OK, I know I said last month that Rome is one of the best cities in the world for strolling. But I think Seville may be even better. There’s plenty of history and good food and wine. Many streets in the center of the city are pedestrian-only, so you don’t have to dodge cars as you wander around. There are lots of parks and gardens, and in spring, the blissful scent of orange-tree blossoms fills the warm (but not yet hot) air.
Almost everywhere you turn, there is beautiful or fanciful architecture: brightly colored tiles, intricate iron gates, huge windows that project out like balconies, cool interior patios filled with flowers. There’s a Moorish palace of incredible detail, one of the most beautiful bell towers in the world, Renaissance buildings decorated in a riot of carving, a cathedral designed specifically to impress the world with its size, scores of dramatic churches, and grand buildings from the 1910s and 1920s that are pure fantasies of architecture.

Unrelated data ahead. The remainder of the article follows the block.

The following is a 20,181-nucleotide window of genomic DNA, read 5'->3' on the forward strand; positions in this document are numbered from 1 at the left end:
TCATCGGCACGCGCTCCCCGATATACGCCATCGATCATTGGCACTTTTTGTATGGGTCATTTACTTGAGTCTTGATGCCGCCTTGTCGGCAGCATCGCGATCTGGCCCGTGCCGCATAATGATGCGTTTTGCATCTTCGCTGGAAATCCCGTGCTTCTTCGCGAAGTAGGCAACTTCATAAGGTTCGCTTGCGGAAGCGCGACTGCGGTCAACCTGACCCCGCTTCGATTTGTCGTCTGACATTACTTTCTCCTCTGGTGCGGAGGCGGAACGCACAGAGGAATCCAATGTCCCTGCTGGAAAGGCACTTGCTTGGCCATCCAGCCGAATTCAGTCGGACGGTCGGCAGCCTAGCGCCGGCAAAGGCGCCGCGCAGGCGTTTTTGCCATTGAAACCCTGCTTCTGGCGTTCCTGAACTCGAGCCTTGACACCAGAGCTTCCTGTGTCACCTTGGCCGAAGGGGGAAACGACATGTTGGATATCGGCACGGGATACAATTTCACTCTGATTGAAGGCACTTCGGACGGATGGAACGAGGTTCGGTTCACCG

You can see all those things during the day, but evening is when Seville is at its best. Everything in this city encourages that Spanish family tradition, the evening stroll, or paseo. This time of year, it doesn’t get dark until almost 9 p.m., and stores (which line the pedestrian streets rather than being clumped in some faraway mall) stay open until 8 or 9. The bars and restaurants that dot every corner have tables or counters outside, where you can stop for a drink and small plates of food (tapas) before you wander on. Paseo is an evening institution, meeting up with friends or family before the late dinner hour (typically about 10 p.m.).
Much more than we do elsewhere, Melissa and I wandered all over central Seville until midnight and never felt unsafe. There’s too much life in the streets and plazas, even on an ordinary weeknight, to feel like you’re on your own. Of course, that’s partly because hordes of other tourists love Seville too.